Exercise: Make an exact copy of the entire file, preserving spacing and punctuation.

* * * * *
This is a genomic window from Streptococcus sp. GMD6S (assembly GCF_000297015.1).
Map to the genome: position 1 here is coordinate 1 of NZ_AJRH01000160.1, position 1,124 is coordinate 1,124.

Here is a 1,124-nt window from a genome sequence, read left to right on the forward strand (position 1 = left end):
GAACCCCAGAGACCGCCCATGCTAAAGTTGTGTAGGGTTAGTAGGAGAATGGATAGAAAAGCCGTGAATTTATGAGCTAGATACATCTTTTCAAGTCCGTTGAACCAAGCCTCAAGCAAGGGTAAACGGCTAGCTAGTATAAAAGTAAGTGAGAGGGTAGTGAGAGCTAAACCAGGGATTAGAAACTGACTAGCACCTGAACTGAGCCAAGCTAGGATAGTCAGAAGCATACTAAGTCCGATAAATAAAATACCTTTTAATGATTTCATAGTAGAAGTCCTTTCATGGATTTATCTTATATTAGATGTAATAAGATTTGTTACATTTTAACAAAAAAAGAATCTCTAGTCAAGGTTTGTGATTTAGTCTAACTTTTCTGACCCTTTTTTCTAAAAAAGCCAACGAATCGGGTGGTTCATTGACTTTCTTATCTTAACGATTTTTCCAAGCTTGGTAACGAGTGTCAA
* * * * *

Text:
This is a genomic window from Streptococcus sp. GMD6S (assembly GCF_000297015.1).
Map to the genome: position 1 here is coordinate 1 of NZ_AJRH01000160.1, position 1,124 is coordinate 1,124.

Here is a 1,124-nt window from a genome sequence, read left to right on the forward strand (position 1 = left end):
GAACCCCAGAGACCGCCCATGCTAAAGTTGTGTAGGGTTAGTAGGAGAATGGATAGAAAAGCCGTGAATTTATGAGCTAGATACATCTTTTCAAGTCCGTTGAACCAAGCCTCAAGCAAGGGTAAACGGCTAGCTAGTATAAAAGTAAGTGAGAGGGTAGTGAGAGCTAAACCAGGGATTAGAAACTGACTAGCACCTGAACTGAGCCAAGCTAGGATAGTCAGAAGCATACTAAGTCCGATAAATAAAATACCTTTTAATGATTTCATAGTAGAAGTCCTTTCATGGATTTATCTTATATTAGATGTAATAAGATTTGTTACATTTTAACAAAAAAAGAATCTCTAGTCAAGGTTTGTGATTTAGTCTAACTTTTCTGACCCTTTTTTCTAAAAAAGCCAACGAATCGGGTGGTTCATTGACTTTCTTATCTTAACGATTTTTCCAAGCTTGGTAACGAGTGTCAA